Ways to Prepare Hard-Coated Seeds for Planting

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Seeds with hard outer coats surrounding them (like nasturtium, shown) can be hindered in their ability to germinate because moisture and gases cannot penetrate through the coating. So what do you do? You scarify them.


Seed scarification helps weaken the hard coat surrounding the seeds in order to better achieve germination. There are three easy methods to scarify your hard-coated seeds: the mechanical, the acidic and the boiling water methods.

Mechanical: This method involves scratching, breaking through and/or weakening the seed coat surrounding the embryo so that the embryo has a better chance during germination. Remember that you do not want to damage the embryo by crushing the seed’s coat. You just want to weaken the hard coating enough for the embryo to break through during germination. In order to do this mechanically, you want to crack the surface with a knife or nick the seed with nail clippers to cut through the coating; you can also use sand paper or a nail file, and run it over the seed, scratching at the coat to weaken it. Sand paper and nail files work best with larger seeds. Sow the seeds right after the weakening of the coating is achieved.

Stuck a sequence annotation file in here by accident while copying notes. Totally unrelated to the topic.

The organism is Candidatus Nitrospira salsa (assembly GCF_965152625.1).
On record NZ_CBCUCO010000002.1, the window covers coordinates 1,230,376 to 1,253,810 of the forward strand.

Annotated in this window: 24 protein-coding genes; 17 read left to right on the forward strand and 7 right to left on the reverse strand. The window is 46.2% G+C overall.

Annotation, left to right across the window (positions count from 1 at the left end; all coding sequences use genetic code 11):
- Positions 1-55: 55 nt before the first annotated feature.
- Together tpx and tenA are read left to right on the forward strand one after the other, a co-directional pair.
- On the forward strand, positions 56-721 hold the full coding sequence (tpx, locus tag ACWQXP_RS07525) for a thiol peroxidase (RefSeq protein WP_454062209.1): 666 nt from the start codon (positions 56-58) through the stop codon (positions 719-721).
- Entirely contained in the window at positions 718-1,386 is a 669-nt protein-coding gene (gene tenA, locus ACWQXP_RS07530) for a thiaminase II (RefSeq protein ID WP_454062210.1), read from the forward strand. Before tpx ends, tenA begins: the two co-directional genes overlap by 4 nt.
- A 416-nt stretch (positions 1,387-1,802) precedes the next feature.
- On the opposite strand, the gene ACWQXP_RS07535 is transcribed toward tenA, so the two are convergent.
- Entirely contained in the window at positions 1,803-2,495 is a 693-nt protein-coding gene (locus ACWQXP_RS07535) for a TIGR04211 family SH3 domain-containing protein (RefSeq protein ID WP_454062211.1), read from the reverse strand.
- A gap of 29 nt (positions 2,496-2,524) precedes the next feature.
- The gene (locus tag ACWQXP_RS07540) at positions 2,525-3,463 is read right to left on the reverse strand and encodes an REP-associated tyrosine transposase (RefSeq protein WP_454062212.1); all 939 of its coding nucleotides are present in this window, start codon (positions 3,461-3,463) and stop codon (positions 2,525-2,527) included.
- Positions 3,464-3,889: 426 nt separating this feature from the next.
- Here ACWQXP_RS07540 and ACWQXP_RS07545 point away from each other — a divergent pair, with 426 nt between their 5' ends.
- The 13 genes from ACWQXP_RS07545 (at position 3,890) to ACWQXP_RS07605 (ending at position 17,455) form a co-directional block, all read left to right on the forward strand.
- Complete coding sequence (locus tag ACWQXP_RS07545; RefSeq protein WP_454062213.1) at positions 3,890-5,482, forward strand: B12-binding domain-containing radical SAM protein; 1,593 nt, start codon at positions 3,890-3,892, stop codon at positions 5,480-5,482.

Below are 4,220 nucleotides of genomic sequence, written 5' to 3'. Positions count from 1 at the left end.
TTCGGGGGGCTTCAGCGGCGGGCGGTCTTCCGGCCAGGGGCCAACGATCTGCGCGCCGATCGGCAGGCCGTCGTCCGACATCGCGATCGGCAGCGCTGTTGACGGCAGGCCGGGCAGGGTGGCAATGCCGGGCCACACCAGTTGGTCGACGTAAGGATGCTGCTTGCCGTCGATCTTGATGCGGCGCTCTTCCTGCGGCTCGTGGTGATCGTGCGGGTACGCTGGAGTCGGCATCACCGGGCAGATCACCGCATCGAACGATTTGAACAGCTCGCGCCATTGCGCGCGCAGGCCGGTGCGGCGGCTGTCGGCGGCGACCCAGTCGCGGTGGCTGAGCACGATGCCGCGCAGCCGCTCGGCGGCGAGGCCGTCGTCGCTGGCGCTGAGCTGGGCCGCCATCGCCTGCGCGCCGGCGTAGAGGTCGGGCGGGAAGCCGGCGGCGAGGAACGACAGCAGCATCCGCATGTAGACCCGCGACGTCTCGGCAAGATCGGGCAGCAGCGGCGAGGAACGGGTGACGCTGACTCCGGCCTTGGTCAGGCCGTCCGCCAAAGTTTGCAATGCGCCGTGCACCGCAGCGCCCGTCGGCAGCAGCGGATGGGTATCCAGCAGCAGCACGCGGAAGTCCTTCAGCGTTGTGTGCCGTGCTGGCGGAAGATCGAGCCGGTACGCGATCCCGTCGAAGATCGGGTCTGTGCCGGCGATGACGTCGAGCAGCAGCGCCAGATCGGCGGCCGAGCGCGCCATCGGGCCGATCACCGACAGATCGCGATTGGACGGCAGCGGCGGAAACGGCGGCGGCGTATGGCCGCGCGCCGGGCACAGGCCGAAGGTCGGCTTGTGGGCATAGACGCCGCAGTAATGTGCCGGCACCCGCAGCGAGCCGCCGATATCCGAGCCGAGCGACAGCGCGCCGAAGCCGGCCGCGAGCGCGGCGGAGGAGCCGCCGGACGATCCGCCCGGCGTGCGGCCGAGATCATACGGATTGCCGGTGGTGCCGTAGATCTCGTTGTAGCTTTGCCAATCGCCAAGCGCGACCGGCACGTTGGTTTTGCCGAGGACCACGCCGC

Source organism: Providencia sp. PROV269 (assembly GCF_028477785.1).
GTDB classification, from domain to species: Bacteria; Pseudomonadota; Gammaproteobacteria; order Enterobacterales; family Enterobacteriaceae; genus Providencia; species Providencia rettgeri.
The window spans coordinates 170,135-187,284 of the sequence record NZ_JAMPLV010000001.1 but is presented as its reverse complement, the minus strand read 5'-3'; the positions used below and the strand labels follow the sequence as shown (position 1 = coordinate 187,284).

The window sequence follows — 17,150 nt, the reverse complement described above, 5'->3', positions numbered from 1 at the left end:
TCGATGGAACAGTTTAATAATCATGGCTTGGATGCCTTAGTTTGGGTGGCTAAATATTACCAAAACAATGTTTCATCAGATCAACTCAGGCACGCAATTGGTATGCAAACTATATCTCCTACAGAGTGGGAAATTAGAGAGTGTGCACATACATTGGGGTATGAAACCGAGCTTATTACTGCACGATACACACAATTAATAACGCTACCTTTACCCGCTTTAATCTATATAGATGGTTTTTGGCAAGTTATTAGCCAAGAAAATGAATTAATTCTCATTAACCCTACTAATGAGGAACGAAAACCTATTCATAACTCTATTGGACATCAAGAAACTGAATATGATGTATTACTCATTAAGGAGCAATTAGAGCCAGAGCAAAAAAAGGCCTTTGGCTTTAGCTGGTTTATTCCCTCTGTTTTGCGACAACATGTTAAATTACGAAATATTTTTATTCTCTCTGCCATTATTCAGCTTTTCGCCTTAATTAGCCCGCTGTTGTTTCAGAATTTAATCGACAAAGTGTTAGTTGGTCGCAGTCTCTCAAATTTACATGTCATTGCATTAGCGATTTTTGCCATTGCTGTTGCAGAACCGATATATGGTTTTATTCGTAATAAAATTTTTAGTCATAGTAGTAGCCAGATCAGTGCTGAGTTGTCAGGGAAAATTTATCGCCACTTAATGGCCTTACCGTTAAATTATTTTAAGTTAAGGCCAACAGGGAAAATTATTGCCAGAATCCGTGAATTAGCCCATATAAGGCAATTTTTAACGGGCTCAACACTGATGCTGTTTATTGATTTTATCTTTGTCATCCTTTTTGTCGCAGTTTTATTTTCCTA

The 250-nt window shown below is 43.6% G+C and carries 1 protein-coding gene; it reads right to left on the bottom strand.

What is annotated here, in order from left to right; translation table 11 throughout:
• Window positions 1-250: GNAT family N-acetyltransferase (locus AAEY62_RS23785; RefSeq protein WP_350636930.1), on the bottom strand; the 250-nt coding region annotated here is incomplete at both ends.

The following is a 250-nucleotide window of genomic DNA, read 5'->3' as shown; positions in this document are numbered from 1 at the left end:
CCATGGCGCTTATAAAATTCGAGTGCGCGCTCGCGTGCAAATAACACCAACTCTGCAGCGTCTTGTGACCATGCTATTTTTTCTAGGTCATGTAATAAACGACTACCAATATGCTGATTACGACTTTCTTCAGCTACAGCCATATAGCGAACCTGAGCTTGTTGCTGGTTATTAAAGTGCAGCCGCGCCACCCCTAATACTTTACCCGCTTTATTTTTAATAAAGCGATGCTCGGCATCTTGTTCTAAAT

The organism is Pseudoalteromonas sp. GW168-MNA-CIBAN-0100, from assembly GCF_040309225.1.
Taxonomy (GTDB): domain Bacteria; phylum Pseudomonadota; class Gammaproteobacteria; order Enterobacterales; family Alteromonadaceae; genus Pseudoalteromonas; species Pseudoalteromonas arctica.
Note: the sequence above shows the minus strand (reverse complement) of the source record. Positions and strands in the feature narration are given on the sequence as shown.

Boiling water: Bring water to a boil in a pot, remove it from the stove and submerge the seeds into the hot water. Allow the seeds to soak in the water as it cools down to room temperature. Once the water has reached room temperature, remove the seeds and sow them. This process helps soften the coats.

Acidic: This method can be dangerous and should be carried out with caution. Place the seeds in a glass container and cover them with sulfuric acid. Stir gently and allow the seeds to soak in the solution for around 10 minutes—this can fluctuate depending on the seed. After the appropriate amount of time, or until the coating has thinned, remove the seeds, wash them and then sow them. To be safer, you can substitute vinegar for the sulfuric acid, however it is less effective.

Which ever method you use, remember to be cautious of not crushing the embryo within the hard-coated seed. Scarification can help with germination, however it is important to sow your seeds right after you have scarified them to help improve your chances of success.

Image: Jade Craven
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